Last night I felt the beginnings of the "touristas" but waited until this morning to take the kaopectate tablets I brought along. I did not have cramps or stomach problems so hopefully it will be alright.
Each morning I have been able to make a cup of tea in my room using my little electric immersion heater. I also use it to heat water for the hot rollers for my hair. It cost $1.25 and has served me well but, alas, it gave out today. No more pre-breakfast tea. Oh well only a few more days. Andre Claude's kitchen served a great blackberry jam with breakfast. I pretty much stuck to the wonderful rolls and some fruit in the morning, not being much of a breakfast person anyway. The tamales were not served.....I sense trouble.
We had an invigorating hike up to "Quinta Diana's". It is a beautiful, rustic road and it gives us a chance to chat on the way up, before we are out of breath.
First, questions from the previous day and critique of the food are the topics. We discussed the tamales, "Oh did you have them for breakfast" she asks, we all stuttered, "no". Mary said she told Andre Claude that they were to be served at breakfast. Diana starts boiling over, thinking his kitchen staff stole them or something.
We finish our discussion and she is off to ring up Andre. An argument ensues and she hangs up on him. She can't concentrate on our lesson. Andre phones back twice but the answering machine is on. She intimates that if he gets angry enough he is likely to evict us and refuse to take anymore groups. She gets very worried and says she will send a note. I am thinking that it is highly unlikely that we will be evicted or that he will refuse to take more groups. Zitacuaro is not exactly a resort. I can't imagine who else comes down here to vacation or visit. Diana is the main draw for Americans, I am sure.
Anyway we go over the many tasks for today. There weren't alot of recipes but they were the more complex ones. One of my favorite recipes from "Cuisines of Mexico" is the classic Mole Poblano. She taught it while I was in Chicago in the 70's. Steve actually bought me the huge orange Le Cruset dutch oven so I could make it. I have lugged that around lovingly and still have it. Instead of turkey, we used chicken that was poached leaving out the carrot. All of the seeds,bread, tortillas and chiles were fried in lard. It turned out perfect. Mine has occasionally had a slight burned taste but this was wonderful. The chocolate was a very bittersweet-grainy tablet which may have made a big difference. The Mole Poblano was served with tortillas. We thanked Tom and Paula for tackling this.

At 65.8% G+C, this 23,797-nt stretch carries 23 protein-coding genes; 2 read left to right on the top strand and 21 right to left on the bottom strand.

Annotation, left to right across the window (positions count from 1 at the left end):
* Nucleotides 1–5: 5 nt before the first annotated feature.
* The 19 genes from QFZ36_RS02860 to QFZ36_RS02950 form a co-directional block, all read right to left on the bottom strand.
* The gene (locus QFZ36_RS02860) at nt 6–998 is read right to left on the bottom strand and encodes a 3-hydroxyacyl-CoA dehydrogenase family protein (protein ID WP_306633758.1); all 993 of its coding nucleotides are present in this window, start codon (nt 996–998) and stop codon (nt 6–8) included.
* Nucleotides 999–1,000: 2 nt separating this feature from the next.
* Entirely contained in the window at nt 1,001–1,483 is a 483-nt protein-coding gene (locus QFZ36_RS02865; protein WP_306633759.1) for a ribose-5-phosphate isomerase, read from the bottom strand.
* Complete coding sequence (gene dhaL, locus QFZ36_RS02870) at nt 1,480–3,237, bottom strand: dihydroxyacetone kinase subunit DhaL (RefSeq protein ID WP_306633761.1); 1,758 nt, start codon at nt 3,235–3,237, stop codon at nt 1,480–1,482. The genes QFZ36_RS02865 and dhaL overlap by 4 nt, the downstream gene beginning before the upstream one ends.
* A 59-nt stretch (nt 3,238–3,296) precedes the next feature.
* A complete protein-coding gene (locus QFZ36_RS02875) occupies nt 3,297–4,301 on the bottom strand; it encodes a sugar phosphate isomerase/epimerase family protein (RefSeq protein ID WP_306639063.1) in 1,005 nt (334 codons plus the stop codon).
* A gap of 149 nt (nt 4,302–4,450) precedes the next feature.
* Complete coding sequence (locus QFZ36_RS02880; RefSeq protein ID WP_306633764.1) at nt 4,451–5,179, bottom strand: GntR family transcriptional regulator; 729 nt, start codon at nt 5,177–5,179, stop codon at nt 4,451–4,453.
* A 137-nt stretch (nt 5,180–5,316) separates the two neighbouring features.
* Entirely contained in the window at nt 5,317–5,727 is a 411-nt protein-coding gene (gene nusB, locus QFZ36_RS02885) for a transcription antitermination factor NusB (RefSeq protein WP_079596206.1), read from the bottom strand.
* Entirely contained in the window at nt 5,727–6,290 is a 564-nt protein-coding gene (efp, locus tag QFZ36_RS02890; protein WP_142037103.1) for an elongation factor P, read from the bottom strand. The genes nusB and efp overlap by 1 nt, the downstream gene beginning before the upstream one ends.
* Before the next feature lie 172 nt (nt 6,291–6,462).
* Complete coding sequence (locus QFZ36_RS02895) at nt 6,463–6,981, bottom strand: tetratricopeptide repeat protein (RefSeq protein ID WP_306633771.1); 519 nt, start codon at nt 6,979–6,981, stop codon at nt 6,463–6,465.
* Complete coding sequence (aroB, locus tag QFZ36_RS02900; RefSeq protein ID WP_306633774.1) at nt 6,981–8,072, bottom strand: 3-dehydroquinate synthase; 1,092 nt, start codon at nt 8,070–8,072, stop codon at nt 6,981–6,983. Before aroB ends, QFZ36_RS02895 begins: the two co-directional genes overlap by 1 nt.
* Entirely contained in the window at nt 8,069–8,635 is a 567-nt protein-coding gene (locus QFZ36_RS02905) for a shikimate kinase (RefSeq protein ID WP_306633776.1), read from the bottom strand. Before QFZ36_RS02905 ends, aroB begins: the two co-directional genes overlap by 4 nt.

From "The Art of Mexican Cooking" Cindy made Green Pozole. The hominy (corn) has to be soaked in lime to loosen the skins. This was done yesterday and was cleaned and ready for the soup. Diana had already started cooking it in a beautiful clay pot with onion and garlic. It has to be fully cooked before adding it into the pozole. The "green" comes from the use of sorrel ( so happy as I have a patch at home), raw hulled pumpkinseeds and tomatillos. There was alot of toasting, grinding, mashing and blending. She suggested only straining the blended ingredients if the sorrel is stringy. Pozole is a hearty soup that is served with an assortment of condiments which is the fun of eating it. This version was served with: toasted chicharron ( you know, fried pork rinds), wedges of lime, oregano, chopped serrano chiles, avocado and chopped onion. It was excellent. The Kaopectate was working.
|Diana serving the Pozole Verde|
I took this one on with Diana's help. First sweat the 1/3" diced nopaoles. They have to be cut into precise little squares. One has to take off the spines first unless you purchase them already cleaned. Diana's were so fresh that the spines scraped right off. Onion is sauteed in a little oil and the nopalitos are added with salt. The pan was covered to let the slimy liquid exude. With the cover removed, we boiled away the liquid and let them cool down. To make a "salad", toppings were prepped consisting of sliced tomatoes, chopped cilantro, purple onion rings, crumbled queso fresco ( white, salty cheese), jalapenos en escabeche and avocado slices. The juice from the jalapenos en escabeche was used to flavor the nopalitos instead of lime or vinegar.
I love all salads but this one is right up there with my favorites.
The last recipe was "Tamales de Frijol Negro" from the same book. These are pretty complex but worth the effort. We all had a hand in them. Basically a ball of masa is centered onto a plastic "baggie" that lines a tortilla press. Another baggie is placed over the top and the tortilla press squishes the dough into a disk, just like a tortilla. A black bean paste is spread over the disk. The baggie is lifted so the dough folds over itself on each side to enclose the filling. Then the top and bottoms are folded over to make a rectangular shape.
A piece of hoja santa ( Saint's herb or root beer plant) is placed on top and the tamale is transferred to prepared corn husks to be wrapped up and transferred to the steamer. The hoja santa has a flavor like root beer. It is a beautiful plant with large fuzzy heart shaped leaves. I immediately ordered a little plant from a place in Texas and it took to my Mill Valley garden beautifully. Every time Diana came to town she knew she could use some of my leaves. Anyway the tamales were steamed in this huge steamer with the requisite pesos on the bottom. If the pesos are rattling the water hasn't boiled away. These were served with a picante Salsa de Pasilla made with smoked Pasilla chiles from Oaxaca..Tom and I decided we had to find a source for these!
|Steaming Tamales, Heidi, Mary,Tom &|
|Tamales de Frijoles Negro|
|Pozole, Ensalada de Nopalitos & Coronitas|